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Why has there been talk recently about improvements in design from both product and packaging perspectives in consumer goods? There are a variety of reasons for the process changes ranging from customers voice’s gaining acknowledgment by companies as well as brands overarching principals. Both product and packaging design have a synergistic role that needs to be examined in greater detail.

Brand strategy or marketing groups drove consumer product design in the past. These departments typically target a specific type of customer. The services area determine the client’s “likes and attributes”. Subsequently, the product team began to formulate designs based on those items; and manufactured after a few iterations and tweaks.

To gain market share or gather additional customers; consumer good companies would make iterative design changes adding or deleting certain features and characteristics to the existing product. Modifications are good from a designer’s perspective, as it provides additional work.

On the flip side; the addition of new features and models gave a larger product line with additional items to be responsible for. In some cases the features and models created excess parts made of different materials or specifications; leading to additional complexities.

In the last 10 years or more, product design methodology has evolved from a “traditional, corporate design thinking” process to more of a universal or modular perspective. Traditional corporate, thinking tends to be based either on the scientific method or a process scheme. This does not always have positive results. It may resolve short term issues, yet may not address the root cause. Where as other design alternatives look beyond present challenges and into the future.

“Universal, inclusive, or modular” is a concept of creating a singular design that works for everybody. Modular design methodology relates to one product that can be divided or transformed into a multiple products using the same parts. Yes, the iterative design process is prevalent, yet does not apply to a myriad of products.

A good example of the emergence in this design approach is the automobile industry. At one time every vehicle line had a varying degree of unique parts including: individual part components, interiors, fasteners, chassis, etc. Over time this has permeated into most competitors using the same components within the automotive industry. The only remaining noticeable items that may have variance between product lines are combustible engine/transmission drive trains, electrical motors/batteries, and body panels.

Using universal design can go beyond humanistic qualities and have dramatic effects from a business perspective. By reducing the number of materials and tooling used, it provides project cost savings and reduction of materials opportunities. The results of universal design are among key beliefs in the LEAN process.

There has been a vast improvement in product design. Can these changes occur in packaging as well? It’s believed so. Packaging is akin to product design with nuances of interchanging the term of customer with either “packaging type or distribution channel”.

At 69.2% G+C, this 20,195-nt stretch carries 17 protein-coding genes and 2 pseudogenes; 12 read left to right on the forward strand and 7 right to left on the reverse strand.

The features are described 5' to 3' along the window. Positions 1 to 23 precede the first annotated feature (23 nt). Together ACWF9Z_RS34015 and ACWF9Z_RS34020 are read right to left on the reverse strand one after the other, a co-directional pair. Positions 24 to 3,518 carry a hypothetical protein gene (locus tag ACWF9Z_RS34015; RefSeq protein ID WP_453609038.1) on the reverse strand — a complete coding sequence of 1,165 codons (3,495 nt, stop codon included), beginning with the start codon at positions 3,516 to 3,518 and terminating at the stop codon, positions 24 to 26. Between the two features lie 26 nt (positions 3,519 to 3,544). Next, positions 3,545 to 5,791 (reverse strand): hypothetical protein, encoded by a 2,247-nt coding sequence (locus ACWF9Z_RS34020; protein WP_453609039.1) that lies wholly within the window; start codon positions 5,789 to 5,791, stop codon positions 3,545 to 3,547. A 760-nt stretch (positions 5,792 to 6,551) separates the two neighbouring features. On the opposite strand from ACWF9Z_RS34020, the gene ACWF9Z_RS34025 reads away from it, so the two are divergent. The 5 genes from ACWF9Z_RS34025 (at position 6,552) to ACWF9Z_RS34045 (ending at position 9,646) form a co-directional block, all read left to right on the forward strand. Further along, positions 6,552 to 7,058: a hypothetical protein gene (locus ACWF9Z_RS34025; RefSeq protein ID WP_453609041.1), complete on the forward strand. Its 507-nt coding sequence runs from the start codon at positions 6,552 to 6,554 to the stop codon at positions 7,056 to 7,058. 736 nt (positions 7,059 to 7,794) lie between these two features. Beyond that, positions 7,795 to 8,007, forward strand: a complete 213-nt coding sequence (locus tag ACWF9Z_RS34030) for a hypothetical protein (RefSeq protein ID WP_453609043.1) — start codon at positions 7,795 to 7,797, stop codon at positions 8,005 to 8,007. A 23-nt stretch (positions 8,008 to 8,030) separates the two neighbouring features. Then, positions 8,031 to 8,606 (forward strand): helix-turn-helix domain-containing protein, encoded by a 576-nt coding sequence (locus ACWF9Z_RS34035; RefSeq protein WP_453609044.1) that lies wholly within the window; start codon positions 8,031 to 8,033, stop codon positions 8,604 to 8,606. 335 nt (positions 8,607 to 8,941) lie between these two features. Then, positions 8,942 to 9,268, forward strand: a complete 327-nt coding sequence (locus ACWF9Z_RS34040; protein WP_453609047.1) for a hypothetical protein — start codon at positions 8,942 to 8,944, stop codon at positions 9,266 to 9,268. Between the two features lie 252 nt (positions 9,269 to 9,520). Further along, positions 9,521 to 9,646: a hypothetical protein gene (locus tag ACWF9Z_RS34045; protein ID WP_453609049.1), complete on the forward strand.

The major difference between product and packaging designers is packaging designers are not as valuable. Packaging is an added cost in a majority of business financials. Moreover; package designers have compressed deadlines due to product availability or contractual agreements.

That being said, it is beneficial for companies to consider packaging from the early phases of the product design process. Unfortunately business makes it a last-minute priority because the focus is on product and profits. Product and package designers/engineers can compliment each other by leveraging their talents to resolve product challenges (e.g. do you improve the product or do you let the packaging compensate for the issue?)

As the channels of distribution progressed from strictly brick and mortar model to either a hybrid or e-commerce model, the customer is morphing. Most customers using the e-commerce model are more concerned with the product arriving unscathed and in a timely manner instead of what the package looks like. In regards to packaging; it has to be protective, functional (simplicity of use and opening) as well as using the right sized packaging.

Is it possible for the same format of packaging (e.g. universal/inclusive/modular design) for every type of business channel or packaging type? Yes, but harmonizing these initiatives is not going to be instant and will take time and work. This conflicts with the general nature of people being open to change which is another separate issue.

Overall product and packaging design should be integrated. This type of design creates flow with positive outcomes throughout the entire product life-cycle. Using universal and integration design concepts allow for everyone to be part of the decision making process. Inclusive design prevents introduction of inferior product to market.